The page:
We are welcoming Sue Wilkes to the blog today – you may know Sue from the lovely articles she writes for Jane Austen’s Regency World Magazine, and for the many history books she’s written.
Sue has a new book out, A Visitor’s Guide to Jane Austen’s England, and to celebrate the launch, there’s a paperback copy to be won! All you have to do is leave a comment below with your favourite quote from one of Austen’s novels! Winners will be announced on the Austen Variations Facebook page on November 15th.
To give you a little flavour of her book, Sue’s here to tell us about the reading matter of Jane Austen and her contemporaries in ‘Chit-chat and Quarterly Reviews’.
New books were very expensive, so many people, including the Austens, subscribed to circulating libraries. Jane was very pleased when John Murray (publisher of the 2nd edition of Mansfield Park and Emma), lent her some books by Walter Scott and Helen Maria Williams.
Reading was a family activity as well as solace for one’s private hours. Jane Austen and her family read books aloud by candlelight to while away long evenings. They ‘were all great novel-readers, and not ashamed of being so’.
Ladies could choose from several magazines aimed at a genteel, intelligent readership. The Lady’s Monthly Museum, first published in 1798, was written and edited by a ‘Society of Ladies’. This ‘Polite Repository of Amusement and Instruction’ aimed to ‘please the Fancy, interest the Mind, or exalt the Character of the British Fair.’ It contained short stories and articles, short biographies of famous women, reviews of recent publications, and was embellished with portraits and fashion plates.
Readers who preferred heavier reading and more in-depth analysis of contemporary literature turned to the fearsome heavyweight Tory journal Quarterly Review, established in 1809 to combat the Whig Edinburgh Review. The Quarterly Review discussed the works of writers such as Madame de Staël, Lord Byron and Maria Edgeworth (dubbed ‘an anti-sentimental novelist’ in the January 1814 issue). In Mansfield Park (1809) Fanny Price and her companions: ‘lounge away the time with…chit-chat, and Quarterly Reviews…’ after exploring Sotherton park.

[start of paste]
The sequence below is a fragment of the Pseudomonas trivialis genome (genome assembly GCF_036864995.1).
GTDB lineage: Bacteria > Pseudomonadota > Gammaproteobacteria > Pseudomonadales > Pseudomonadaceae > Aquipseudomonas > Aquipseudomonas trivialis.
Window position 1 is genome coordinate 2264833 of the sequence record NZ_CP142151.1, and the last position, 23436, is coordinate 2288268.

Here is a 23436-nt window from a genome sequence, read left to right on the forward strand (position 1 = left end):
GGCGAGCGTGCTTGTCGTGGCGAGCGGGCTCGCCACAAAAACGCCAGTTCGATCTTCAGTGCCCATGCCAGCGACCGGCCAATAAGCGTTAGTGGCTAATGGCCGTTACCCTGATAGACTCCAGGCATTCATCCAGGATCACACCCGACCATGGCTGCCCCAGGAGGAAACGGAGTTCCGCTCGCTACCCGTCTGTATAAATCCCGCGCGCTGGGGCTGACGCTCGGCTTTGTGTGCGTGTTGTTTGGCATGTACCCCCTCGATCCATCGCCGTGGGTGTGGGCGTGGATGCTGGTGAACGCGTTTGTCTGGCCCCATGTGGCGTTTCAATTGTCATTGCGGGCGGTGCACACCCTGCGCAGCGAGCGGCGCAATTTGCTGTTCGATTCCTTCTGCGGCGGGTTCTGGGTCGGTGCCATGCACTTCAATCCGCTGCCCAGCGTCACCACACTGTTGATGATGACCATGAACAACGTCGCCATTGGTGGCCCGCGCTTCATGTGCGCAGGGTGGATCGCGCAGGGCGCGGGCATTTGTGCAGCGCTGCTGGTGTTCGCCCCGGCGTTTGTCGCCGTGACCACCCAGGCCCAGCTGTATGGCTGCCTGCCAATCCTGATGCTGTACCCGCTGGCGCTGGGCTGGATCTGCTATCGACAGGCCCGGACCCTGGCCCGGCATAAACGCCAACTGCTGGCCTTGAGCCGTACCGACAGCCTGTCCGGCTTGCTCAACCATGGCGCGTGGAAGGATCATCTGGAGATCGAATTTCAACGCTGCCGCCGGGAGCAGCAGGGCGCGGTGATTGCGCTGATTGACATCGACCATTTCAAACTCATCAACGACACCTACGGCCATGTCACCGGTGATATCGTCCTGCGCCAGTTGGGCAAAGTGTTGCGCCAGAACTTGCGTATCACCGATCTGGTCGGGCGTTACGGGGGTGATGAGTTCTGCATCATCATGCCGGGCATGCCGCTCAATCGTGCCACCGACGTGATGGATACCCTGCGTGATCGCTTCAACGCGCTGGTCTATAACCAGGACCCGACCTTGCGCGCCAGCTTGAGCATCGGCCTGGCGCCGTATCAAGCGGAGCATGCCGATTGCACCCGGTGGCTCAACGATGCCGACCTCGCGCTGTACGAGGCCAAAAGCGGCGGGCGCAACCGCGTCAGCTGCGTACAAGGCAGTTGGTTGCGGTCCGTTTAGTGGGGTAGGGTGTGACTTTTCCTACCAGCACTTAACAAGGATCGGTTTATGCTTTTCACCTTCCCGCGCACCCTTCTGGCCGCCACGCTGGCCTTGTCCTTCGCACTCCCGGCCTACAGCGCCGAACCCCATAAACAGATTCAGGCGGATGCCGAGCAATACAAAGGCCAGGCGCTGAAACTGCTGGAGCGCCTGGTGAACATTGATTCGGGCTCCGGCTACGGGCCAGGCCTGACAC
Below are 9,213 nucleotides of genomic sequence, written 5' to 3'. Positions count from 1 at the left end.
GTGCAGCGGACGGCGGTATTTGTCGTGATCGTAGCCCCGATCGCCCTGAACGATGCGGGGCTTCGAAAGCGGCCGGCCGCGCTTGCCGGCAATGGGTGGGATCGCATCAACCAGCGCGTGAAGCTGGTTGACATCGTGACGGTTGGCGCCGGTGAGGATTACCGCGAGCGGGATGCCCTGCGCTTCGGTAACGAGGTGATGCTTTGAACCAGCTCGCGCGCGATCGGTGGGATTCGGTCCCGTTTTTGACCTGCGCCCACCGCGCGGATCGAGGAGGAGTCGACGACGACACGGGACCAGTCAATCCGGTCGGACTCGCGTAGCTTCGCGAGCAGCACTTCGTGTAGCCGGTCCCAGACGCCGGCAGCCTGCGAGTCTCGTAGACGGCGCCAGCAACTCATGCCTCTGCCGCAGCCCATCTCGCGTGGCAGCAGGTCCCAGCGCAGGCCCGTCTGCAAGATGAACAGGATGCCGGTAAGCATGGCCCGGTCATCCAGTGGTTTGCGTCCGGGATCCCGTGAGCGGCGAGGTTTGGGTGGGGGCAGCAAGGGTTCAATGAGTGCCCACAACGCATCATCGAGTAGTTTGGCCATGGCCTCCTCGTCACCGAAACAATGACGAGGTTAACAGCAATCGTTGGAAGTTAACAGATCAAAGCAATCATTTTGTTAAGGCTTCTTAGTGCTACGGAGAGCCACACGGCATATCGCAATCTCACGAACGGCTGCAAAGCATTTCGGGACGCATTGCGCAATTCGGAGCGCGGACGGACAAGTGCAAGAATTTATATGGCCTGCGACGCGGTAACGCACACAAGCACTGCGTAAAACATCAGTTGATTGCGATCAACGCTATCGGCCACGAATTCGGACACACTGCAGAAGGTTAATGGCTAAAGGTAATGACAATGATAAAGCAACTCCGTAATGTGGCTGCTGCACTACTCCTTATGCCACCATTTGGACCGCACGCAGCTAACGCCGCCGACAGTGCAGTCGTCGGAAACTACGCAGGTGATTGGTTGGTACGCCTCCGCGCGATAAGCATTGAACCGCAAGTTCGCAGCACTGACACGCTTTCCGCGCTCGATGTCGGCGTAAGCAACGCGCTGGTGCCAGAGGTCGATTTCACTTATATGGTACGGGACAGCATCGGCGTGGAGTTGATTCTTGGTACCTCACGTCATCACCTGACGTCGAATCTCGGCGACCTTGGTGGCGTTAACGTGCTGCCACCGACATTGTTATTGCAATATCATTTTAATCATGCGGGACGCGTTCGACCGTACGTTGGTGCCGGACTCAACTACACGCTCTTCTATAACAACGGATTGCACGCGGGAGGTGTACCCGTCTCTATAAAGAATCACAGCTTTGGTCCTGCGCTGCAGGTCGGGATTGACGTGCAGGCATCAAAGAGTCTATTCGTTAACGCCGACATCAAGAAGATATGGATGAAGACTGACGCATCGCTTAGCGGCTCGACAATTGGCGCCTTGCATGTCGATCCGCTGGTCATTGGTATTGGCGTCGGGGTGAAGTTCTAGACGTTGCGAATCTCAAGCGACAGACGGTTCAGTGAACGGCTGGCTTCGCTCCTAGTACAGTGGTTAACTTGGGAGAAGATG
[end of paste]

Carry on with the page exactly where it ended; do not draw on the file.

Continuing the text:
If Emma’s Mr Knightley wanted an entertaining bedtime companion, he might have chosen the latest issue of the Gentleman’s Magazine, which printed literary reviews and news of upcoming publications. Emma was reviewed by the Gentleman’s Magazine, in September 1816, and received some guarded praise: ‘if Emma be not included in the very highest class of modern Novels, it may certainly claim at least a distinguished degree of eminence’.
You can read more about reading and other leisure activities in Sue’s new book – A Visitor’s Guide to Jane Austen’s England: –
Immerse yourself in the vanished world inhabited by Austen’s contemporaries. This book is an intimate exploration of how the upper and middle classes lived from 1775, the year of Austen’s birth, to her death in 1817. Sue Wilkes uses Jane Austen’s novels and letters, and contemporary diaries and literature, to skilfully conjure up all aspects of daily life.
Learn how to hunt for a spouse, dress for a ball, or throw a dinner party. Uncover the murky realities behind Austen’s sparkling novels. What hidden horrors lurked in elegant Regency houses? Would Mr Darcy have worn a corset? Was Lizzy Bennet bitten by bed-bugs while travelling? What kind of medical treatment might you endure if you had toothache?
Put on your dancing gloves and embrace a lost era of corsets and courtship!